My wife and I believe in living beneath our means. A long time ago I had a pile of credit card debt and it was one of the worst times of my life. I had a good paying job and traveled a lot and everything was put on credit cards. Then I got a divorce and things went down hill fast. I quit my good paying job and racked up some more credit card debt by taking a trip to Canada and making some other foolhardy decisions.
At that point I was out of control and knew I had to do something to stop the excessive spending, but wasn’t sure exactly how to do it. About that time I started listening to Dave Ramsey on the radio and after listening for a few weeks decided to give his program a try.
I cut up my credit cards, started living frugally, stopped going out, and basically started my “debt diet.” I did that for five long years and managed to pay off about $35 thousand in debt.
Fast forward fifteen years and my new wife and I are living a comfortable lifestyle in Maine. We have two young kids, a decent house and five acres of property in a wooded area and we’re happy. We bought a camper eight years ago that allowed us to go camping a few times a year and a Dodge Ram 1500 pickup truck to pull it. Recently the truck started rusting out and we decided to buy a new truck. About that same time we sold the old camper so we could upgrade to a bigger and better one and I bought a Ford F350 diesel knowing it would pull anything we bought.
That’s when things started to spiral out of control. My wife had quit her job to stay home with the kids and we were basically living off my income. The truck wasn’t new and shortly after I bought it things started breaking. Diesels are not cheap to fix and within a few months we racked up about $5,000 in repairs. This put a dent in the savings account and my wife started stressing out since she’s the one manages the money. We decided not to buy another camper at that time.
In February 2018 I decided to go on a weekend snowmobile trip with some friends and spent more money than I planned on spending. To top it off on the way home the snowmobile trailer bounced off the truck because I had the wrong ball on and when I went to lift it back onto the truck I tore the bicep tendon in my left arm requiring expensive surgery to repair. It was my own stupid fault and I paid for it in more ways than one.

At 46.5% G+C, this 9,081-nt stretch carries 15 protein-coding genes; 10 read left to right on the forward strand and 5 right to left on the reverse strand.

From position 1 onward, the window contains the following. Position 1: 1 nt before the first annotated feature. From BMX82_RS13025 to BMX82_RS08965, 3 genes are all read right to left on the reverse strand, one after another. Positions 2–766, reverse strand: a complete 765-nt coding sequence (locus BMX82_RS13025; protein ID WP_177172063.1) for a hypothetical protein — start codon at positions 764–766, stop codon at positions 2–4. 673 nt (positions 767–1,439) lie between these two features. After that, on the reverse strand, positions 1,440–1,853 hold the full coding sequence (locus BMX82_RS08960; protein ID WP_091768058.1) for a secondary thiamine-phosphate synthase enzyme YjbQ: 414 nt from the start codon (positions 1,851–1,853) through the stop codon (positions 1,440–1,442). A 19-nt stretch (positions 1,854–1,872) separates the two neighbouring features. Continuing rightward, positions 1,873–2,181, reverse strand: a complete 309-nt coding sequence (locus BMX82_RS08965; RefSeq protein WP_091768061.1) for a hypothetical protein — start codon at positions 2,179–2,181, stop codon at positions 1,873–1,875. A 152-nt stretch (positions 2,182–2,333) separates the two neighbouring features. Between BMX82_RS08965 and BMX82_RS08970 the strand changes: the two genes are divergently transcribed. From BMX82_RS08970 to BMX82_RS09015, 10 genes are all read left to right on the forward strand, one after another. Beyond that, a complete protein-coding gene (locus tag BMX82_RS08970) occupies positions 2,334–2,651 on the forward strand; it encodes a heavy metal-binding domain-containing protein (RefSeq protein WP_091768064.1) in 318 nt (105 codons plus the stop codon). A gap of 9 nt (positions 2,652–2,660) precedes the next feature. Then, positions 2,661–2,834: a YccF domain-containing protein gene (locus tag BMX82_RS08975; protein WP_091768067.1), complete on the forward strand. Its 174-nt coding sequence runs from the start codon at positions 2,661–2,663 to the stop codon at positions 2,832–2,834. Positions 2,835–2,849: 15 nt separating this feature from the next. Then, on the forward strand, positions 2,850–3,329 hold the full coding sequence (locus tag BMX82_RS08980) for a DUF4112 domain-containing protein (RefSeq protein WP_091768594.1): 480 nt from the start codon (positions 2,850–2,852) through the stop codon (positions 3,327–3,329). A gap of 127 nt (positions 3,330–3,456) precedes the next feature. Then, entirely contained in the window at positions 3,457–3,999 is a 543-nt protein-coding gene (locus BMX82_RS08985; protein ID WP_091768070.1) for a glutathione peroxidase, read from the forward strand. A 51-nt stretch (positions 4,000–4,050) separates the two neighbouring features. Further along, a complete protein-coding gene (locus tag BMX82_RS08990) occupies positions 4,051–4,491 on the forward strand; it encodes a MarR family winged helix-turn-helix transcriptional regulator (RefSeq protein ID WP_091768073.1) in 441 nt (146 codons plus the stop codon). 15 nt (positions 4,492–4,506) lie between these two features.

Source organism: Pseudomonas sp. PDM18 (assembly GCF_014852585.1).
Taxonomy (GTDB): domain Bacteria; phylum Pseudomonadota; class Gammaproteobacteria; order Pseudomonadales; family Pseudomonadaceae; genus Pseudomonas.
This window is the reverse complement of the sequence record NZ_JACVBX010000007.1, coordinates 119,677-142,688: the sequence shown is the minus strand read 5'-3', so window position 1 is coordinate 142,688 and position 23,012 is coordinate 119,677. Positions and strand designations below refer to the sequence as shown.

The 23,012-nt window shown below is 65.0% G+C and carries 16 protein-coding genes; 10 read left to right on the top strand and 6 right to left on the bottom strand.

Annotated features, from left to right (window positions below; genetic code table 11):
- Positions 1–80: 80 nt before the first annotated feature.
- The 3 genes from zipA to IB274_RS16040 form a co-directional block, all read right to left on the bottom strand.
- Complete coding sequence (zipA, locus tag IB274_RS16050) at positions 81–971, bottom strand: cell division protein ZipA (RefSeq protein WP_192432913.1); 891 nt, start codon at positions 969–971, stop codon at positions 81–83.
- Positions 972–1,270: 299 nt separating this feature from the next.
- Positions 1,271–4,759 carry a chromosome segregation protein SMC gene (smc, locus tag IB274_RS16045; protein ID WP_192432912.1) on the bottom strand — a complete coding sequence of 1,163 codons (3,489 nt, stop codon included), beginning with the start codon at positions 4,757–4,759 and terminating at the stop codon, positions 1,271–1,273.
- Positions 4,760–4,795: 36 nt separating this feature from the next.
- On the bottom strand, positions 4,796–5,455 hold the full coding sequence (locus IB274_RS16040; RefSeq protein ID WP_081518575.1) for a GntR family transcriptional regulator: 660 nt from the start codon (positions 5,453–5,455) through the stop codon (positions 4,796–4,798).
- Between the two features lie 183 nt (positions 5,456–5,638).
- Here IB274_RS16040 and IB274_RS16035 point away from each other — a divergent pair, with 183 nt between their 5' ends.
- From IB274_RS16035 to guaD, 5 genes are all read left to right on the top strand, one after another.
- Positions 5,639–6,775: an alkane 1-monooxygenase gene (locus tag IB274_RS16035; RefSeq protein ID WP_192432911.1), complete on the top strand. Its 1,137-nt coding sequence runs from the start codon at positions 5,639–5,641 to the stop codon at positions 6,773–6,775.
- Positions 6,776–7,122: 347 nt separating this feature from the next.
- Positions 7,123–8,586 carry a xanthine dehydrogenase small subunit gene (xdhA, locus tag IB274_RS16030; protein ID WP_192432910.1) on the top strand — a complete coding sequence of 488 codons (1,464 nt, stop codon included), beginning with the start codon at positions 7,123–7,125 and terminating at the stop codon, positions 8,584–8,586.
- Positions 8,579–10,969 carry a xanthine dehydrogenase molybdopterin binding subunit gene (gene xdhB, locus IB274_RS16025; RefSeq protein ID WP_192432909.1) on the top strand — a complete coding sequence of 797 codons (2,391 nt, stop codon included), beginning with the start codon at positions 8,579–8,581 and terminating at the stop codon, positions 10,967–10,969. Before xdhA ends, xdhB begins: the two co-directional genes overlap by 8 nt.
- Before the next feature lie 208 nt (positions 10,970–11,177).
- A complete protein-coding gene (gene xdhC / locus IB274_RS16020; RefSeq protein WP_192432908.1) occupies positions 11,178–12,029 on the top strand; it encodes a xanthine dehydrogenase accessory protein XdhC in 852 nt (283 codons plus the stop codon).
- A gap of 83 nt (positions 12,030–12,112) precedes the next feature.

At this point I started doing some soul searching and tried to figure out how I’d moved so far away from my core values of not being in debt and spending wisely. I’d been doing everything but spend wisely. My wife had been cautioning me for awhile and I finally started listening.
The weekend after the trip while she was cutting my hair I told her I wanted to sell the snowmobile and trailer. At first she tried to talk me out of it because she loves me and wants me to be happy, but finally agreed that it was a smart move. We put it up for sale and later that day it sold!
Since we don’t have a camper I couldn’t see driving back and forth to work in a vehicle that only got 13 mpg with diesel running about $3.15 a gallon. We put it up for sale as well and sold it a month later. I’m now driving a 2012 Nissan Sentra that gets 34 mpg! She has a 2005 Toyota minivan for the kids and it’s still running beautifully. I do miss the truck, but from a financial standpoint it was the smartest move I’ve made in a long time.
So after a lot of lessons learned I’m finally back at the point where I started years ago. When we go camping this year we’ll stay in a tent, which is how I prefer to camp anyways. Yes, it’ll be a learning experience for our pampered kids, but it’ll be good for them!
The lesson here is that once you identify your core values don’t be led astray by friends, or Facebook, Instagram, or anybody who tells you that you need to spend lots of money on things you don’t need in order to be happy.
Simple is usually easier and gives you great piece of mind as well. And don’t forget that your relationships with your family and friends is the most important thing there is.